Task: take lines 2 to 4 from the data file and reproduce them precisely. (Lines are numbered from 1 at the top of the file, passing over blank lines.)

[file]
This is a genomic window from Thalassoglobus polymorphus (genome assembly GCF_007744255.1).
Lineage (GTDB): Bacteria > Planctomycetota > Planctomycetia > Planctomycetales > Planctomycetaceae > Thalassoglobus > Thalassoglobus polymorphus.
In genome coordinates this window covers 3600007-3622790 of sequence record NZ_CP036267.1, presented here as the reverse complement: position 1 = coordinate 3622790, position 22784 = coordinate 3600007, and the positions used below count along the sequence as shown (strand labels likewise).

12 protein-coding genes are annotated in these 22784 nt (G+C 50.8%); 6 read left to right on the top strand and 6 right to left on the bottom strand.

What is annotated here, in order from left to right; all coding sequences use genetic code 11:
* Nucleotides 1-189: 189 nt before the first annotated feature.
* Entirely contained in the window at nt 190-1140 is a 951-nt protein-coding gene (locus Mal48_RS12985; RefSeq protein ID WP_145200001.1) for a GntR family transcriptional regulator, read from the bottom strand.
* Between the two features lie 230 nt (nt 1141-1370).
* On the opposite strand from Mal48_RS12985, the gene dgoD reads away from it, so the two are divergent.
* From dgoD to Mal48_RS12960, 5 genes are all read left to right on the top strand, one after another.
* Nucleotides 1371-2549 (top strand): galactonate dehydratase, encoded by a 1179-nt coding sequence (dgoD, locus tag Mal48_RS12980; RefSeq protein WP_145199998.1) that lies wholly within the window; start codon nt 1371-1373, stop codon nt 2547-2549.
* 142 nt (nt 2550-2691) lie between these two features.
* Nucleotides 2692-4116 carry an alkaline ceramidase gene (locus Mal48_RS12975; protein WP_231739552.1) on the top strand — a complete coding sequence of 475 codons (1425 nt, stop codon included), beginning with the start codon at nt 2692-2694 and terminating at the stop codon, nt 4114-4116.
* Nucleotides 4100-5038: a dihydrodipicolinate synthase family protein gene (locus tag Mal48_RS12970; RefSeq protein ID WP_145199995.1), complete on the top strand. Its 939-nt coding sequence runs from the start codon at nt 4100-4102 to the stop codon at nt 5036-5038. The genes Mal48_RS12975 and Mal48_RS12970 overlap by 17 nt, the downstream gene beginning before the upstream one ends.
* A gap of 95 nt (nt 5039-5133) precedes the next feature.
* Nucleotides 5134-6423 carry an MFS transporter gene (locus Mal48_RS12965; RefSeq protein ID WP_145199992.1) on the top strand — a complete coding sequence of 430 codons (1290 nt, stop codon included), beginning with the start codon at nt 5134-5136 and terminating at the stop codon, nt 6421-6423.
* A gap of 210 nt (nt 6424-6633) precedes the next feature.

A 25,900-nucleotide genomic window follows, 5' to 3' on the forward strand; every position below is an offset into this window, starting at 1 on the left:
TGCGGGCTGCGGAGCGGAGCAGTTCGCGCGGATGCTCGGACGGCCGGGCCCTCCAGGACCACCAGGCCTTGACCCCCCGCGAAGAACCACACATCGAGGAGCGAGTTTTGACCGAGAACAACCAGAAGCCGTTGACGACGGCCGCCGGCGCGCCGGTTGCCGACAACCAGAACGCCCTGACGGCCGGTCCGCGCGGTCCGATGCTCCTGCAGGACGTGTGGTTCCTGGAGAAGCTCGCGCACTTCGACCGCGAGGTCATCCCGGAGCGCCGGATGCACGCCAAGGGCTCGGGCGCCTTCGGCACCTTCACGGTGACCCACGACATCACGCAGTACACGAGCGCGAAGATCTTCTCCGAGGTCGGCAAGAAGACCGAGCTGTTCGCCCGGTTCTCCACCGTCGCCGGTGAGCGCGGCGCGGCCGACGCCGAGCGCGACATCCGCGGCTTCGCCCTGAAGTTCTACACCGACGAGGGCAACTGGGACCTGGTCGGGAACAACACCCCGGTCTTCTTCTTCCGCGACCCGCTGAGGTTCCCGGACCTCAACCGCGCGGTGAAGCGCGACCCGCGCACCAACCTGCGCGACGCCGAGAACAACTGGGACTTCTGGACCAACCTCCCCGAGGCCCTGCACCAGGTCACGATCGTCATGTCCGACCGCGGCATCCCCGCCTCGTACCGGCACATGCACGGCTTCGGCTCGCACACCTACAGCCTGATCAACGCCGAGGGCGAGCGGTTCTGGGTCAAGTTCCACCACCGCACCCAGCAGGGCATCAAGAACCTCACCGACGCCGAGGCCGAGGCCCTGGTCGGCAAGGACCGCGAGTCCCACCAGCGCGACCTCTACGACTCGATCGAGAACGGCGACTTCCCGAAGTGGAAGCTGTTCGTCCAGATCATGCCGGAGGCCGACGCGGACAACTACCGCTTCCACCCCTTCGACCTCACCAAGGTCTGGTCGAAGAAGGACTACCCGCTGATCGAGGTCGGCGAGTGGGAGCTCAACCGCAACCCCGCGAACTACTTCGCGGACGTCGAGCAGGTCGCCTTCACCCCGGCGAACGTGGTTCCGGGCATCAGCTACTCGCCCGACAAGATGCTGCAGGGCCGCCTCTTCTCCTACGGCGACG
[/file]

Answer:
Lineage (GTDB): Bacteria > Planctomycetota > Planctomycetia > Planctomycetales > Planctomycetaceae > Thalassoglobus > Thalassoglobus polymorphus.
In genome coordinates this window covers 3600007-3622790 of sequence record NZ_CP036267.1, presented here as the reverse complement: position 1 = coordinate 3622790, position 22784 = coordinate 3600007, and the positions used below count along the sequence as shown (strand labels likewise).

12 protein-coding genes are annotated in these 22784 nt (G+C 50.8%); 6 read left to right on the top strand and 6 right to left on the bottom strand.